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Papi Chulo OG Feminized Grow Report

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Papi Chulo OG Feminized was bred by combining three world-class OG strains; Face Off OG, San Fernando Valley OG, and OG Kush! Join us as we guide you through each stage of the cultivation cycle and its multilayered terpene and flavour profiles.

Flowering stage: 64 days

Total time, seed to harvest: 99 days

Final yield: 97 grams

THC Content: 27.26%

We could hardly wait to get our Papi Chulo OG Feminized germinated, but we knew it was essential to prepare our growing area. For lighting, a 1000W Green Power Phillips HPS bulb was attached three metres above the rim of our pots. BAC Lava Soil Mix was the chosen medium, and throughout the different stages of growth, we supplemented Bio Grow or Bio Bloom. The EC levels of our nutrient solution varied, but it was always pH’d to 6.0 before applying it to our plants.

To encourage growth, Papi Chulo OG Feminized received a light schedule of 18 hours on and 6 hours off throughout vegetation. The lighting schedule was then switched to 12 hours on and 12 hours off to initiate flowering. Daytime temperatures reached 23°C before dropping to 21°C during the night. As the cycle progressed, humidity levels were reduced from 65% to 60%. Oscillating fans circulate air around the canopy, and inline fans extract odorous, stagnant air through the carbon filter.

To germinate our Papi Chulo OG Feminized, we placed our seed between two moist paper towels enclosed between two ceramic plates. After 36 hours, a short taproot emerged from the paper towels, and we carefully removed our seed before placing it taproot down into its new 1-litre container. 

Always remember to put the seed taproot down, this will help establish the root zone, and the shell casing will be removed naturally as the root pushes it upwards and out of the ground. Throughout the remainder of week one, we supplemented 100 ml of water with an added root stimulant around the base of the stem.

In week two, our Papi Chulo OG Feminized had grown to 13 cm, and we knew the root system was developing. To encourage further growth, we implemented Bio Grow nutrients with an EC value of 1.4. The volume remained the same at 100 ml, and the solution was applied around the base of the stem. On the 10th day, we discovered feeder roots peeking from the drainage holes of our container and transplanted our seedling into a 5-litre container to encourage continued root growth. 

The introduction of Bio Grow and the extra room for the root zone fueled rapid growth, and in week three, we were excited to see that our Papi Chulo OG Feminized had doubled in height. Our plant had developed seven-finger leaves with a vibrant, lime-green colour with sharply serrated edges. Lower auxiliary branches were extending, and internodal spacing was average. By the week’s end, Papi Chulo OG Feminized reached 27 cm, and the volume of the solution was raised to 400 ml.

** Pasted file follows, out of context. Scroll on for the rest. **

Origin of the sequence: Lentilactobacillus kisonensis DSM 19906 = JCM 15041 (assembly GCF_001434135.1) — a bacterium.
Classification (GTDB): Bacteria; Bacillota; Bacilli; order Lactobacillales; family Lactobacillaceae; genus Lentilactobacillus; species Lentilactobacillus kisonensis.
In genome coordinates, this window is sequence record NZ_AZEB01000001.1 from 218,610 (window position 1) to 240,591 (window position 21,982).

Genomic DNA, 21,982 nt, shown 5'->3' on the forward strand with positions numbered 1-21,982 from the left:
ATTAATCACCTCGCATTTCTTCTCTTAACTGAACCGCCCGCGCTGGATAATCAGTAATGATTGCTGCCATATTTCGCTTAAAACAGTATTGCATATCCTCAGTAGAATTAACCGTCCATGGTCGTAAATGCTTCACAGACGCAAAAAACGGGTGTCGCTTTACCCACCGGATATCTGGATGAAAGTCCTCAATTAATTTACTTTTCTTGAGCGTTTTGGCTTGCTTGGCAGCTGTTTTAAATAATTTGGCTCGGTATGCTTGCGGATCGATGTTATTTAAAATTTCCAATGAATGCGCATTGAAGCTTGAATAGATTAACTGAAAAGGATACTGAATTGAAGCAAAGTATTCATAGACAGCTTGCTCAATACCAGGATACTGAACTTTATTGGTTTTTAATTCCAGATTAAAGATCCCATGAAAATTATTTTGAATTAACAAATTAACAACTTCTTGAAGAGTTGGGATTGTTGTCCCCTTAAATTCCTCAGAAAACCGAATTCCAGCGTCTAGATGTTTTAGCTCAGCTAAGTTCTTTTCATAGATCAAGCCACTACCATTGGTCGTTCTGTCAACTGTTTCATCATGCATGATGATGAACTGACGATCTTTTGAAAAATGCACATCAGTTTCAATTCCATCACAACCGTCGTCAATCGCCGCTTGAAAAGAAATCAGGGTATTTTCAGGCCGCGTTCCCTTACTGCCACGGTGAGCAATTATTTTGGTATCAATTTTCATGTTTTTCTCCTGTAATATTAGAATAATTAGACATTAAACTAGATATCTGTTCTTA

Throughout week four, we increased the nutrient levels and raised the final EC of our solution to 1.8. The volume of the solution was doubled to 800 ml and applied evenly over the surface. Unwilling to use chemicals, we release predator insects that hunt and pest-damaging insects. Satchets of Neoseiulus Californicus and Amblyseius Swirskii were placed upright on the soil’s surface to control potential pests like fungus gnats, thrips, and aphids. Throughout the week, growth remained vigorous.

By week five, we had decided to initiate flowering and changed the lighting schedule to 12 hours on and 12 hours off to facilitate this hormonal shift in the plant. Bio Grow nutrients were discontinued and replaced by Bio Bloom nutrients. The solution EC remained at 1.8, but we increased the volume to 1000 ml, while humidity levels were reduced to 60%. Massive nine-fingered leaves were visible, and to support the additional weight, plant stakes were attached to the mainstem using plant ties. 

We assessed our plant’s performance during week six, and everything was going as planned. The amount of vegetation exponentially increased, blocking lower branches from direct light and adequate air movement. As airflow within the canopy is essential, helping to avoid microclimates of warm, moist air, we defoliated larger fan leaves and lateral branches. By the week’s end, our plant grew 20 cm, and we upped the amount of solution to 1500 ml. 

Over time, the salts from the synthetic nutrients can accumulate in the soil and cause pH problems, nutrient imbalances, and poor root health. As part of our standard operating procedures, we flushed our medium in week seven by pouring a high volume of pure water through the soil until there was around 10-15% run-off. The run-off water was removed, and after flushing, we continued our regular feeding schedule.

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